Tenn. Governor announces new push for statewide school voucher bill.


Tennessee Gov. Bill Haslam (R) says he will back a school voucher bill again this year.

Haslam said in January that he will support a limited voucher program similar to one he championed in 2013. His proposal will once again be limited to students from low-income families who attend supposedly "failing" schools.

"I think it lets us walk into vouchers," he said, according to the Associated Press. "We want to have an approach that says, 'Let's see what the impact is both on students, and on districts and on overall education progress in Tennessee.'"

Haslam's previous plan would have capped the household income for voucher program participants at $43,000 for a family of four, which was actually too low for some Republicans. GOP state senators wanted a cap of $75,000 instead.

Haslam and his colleagues also disagreed on a participation limit for the program. He wanted a max of 5,000 students in the first year but by 2016 the maximum would have grown to 20,000. The Republican senators wanted no limit.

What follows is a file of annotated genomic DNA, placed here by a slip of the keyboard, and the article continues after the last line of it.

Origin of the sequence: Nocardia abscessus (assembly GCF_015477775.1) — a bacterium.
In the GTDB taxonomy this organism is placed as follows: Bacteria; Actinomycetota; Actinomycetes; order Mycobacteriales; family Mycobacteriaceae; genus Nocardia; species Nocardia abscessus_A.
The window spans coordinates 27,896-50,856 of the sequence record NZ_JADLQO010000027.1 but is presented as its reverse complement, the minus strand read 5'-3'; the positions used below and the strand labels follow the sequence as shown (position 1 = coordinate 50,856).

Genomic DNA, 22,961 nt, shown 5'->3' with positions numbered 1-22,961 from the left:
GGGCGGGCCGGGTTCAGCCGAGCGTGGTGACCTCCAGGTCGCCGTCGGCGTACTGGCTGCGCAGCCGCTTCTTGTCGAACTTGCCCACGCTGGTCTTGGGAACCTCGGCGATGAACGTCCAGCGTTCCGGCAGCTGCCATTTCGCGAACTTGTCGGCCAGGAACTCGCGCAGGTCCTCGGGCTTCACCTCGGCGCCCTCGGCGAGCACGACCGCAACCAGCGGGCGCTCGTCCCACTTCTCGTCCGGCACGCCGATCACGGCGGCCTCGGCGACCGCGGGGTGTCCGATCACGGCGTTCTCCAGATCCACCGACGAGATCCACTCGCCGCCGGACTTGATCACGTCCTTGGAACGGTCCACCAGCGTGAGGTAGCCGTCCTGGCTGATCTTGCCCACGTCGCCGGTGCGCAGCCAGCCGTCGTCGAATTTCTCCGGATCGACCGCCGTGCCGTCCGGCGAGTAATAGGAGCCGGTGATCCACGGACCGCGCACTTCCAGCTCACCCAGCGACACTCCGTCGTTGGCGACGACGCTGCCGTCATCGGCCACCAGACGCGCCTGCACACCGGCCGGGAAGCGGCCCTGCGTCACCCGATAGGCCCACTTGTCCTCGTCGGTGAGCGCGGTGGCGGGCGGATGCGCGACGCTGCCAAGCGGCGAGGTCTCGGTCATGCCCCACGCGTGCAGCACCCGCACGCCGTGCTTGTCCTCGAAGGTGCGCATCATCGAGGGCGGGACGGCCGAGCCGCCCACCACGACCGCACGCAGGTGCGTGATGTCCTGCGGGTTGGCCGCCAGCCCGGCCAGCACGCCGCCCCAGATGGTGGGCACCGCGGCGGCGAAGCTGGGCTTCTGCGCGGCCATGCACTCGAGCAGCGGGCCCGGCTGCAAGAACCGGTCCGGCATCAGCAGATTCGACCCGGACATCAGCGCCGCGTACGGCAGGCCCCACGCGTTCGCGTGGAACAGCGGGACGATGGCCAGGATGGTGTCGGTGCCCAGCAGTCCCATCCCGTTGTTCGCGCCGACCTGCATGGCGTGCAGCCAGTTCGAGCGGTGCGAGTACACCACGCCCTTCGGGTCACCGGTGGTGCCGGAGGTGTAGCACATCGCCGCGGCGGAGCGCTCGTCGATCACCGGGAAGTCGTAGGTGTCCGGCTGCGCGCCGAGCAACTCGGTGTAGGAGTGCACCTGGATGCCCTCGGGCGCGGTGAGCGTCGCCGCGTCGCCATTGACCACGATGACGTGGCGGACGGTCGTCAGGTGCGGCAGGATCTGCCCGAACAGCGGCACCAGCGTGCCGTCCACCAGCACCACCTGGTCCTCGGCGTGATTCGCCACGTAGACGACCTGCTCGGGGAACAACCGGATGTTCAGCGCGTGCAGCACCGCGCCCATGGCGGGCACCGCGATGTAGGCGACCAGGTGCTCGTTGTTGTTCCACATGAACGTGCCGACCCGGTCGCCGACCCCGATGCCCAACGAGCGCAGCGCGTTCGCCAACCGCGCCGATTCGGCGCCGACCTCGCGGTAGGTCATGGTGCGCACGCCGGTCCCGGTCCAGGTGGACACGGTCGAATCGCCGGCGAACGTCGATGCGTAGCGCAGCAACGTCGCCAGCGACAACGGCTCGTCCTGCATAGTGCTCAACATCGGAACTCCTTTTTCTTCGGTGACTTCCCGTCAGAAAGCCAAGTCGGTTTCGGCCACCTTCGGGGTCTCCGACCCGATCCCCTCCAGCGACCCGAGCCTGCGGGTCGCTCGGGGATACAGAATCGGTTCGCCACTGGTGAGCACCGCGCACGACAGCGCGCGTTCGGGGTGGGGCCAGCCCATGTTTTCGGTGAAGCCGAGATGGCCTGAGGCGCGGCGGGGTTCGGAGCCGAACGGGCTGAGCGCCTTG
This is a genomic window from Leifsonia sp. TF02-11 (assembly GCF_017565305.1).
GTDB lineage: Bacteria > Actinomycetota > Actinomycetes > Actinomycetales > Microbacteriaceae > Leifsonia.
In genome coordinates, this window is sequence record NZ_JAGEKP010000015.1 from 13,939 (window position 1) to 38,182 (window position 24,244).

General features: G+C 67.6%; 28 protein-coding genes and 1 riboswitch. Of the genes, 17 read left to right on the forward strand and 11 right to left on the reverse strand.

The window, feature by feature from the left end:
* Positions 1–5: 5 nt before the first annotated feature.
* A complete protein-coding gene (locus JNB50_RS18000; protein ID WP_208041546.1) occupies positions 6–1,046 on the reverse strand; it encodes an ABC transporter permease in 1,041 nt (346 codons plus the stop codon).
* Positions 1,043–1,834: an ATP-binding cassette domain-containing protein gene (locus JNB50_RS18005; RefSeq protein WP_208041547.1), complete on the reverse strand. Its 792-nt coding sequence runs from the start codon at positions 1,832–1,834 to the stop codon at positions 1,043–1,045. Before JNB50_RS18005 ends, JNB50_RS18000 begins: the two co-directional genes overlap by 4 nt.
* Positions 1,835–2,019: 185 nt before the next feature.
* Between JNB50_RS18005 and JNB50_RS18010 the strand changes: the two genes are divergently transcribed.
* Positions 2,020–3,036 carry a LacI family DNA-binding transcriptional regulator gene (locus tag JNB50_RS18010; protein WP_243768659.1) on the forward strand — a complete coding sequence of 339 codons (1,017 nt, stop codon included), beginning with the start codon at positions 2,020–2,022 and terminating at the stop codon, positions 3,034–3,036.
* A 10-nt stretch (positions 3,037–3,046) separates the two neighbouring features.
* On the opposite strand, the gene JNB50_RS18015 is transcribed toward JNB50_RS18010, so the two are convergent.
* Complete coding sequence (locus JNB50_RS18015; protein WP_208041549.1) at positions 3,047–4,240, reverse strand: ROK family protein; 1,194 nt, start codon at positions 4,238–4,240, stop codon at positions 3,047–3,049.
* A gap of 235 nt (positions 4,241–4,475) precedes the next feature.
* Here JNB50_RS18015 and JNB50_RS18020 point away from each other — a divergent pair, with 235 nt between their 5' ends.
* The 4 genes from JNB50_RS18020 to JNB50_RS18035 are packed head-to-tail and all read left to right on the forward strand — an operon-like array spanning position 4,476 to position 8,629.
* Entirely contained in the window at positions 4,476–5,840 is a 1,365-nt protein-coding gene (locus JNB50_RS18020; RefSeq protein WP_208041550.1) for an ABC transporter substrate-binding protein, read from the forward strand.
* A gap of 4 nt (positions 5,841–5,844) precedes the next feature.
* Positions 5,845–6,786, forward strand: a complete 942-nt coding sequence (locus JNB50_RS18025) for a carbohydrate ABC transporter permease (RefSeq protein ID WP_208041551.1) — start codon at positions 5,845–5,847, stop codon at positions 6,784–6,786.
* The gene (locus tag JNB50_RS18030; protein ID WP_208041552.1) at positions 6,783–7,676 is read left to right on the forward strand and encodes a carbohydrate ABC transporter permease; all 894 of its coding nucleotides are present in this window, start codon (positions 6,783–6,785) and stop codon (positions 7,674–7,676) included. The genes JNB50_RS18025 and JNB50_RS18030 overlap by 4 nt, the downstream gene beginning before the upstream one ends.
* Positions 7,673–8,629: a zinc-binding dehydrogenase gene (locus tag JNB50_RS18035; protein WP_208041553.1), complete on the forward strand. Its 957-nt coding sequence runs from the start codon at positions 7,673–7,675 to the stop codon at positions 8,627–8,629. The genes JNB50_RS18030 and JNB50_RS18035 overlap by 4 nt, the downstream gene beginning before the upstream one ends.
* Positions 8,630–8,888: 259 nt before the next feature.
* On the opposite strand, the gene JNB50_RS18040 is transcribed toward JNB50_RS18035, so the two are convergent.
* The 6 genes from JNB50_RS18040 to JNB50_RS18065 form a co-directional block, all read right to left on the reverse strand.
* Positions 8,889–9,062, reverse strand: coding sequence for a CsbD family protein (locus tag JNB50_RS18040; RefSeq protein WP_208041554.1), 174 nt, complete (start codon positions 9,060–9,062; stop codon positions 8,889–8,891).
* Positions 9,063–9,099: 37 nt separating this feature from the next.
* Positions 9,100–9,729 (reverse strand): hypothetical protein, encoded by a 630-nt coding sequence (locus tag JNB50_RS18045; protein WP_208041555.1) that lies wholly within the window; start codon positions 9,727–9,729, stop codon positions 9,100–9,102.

These disagreements ultimately torpedoed the legislation in 2013, the AP said.

Senate Speaker Ron Ramsey (R- Blountville) said he is still trying to convince Haslam to support a more expansive plan for this year.

"We're trying to meet the governor in the middle somewhere," he said.

Ramsey added that he would back a cap of 10,000 students in the voucher program's first year, but would want to program open to a wider range of children if low-income families don't account for all 10,000.

"So if there's 1,200 left, then it's kind of first come, first serve on that 1,200 regardless of income," Ramsey said. "I've talked to the governor about this, and that's where we need to end up."

Not all Tennessee lawmakers back Haslam's plan.

"My major problem with vouchers is financial," House Minority Leader Craig Fitzhugh (D-Ripley) said. "When you take away from already a very limited pool of funds and, just frankly, give it to a private school, it certainly hurts the public schools." Tennessee's constitution states that no one can be forced to "support any...

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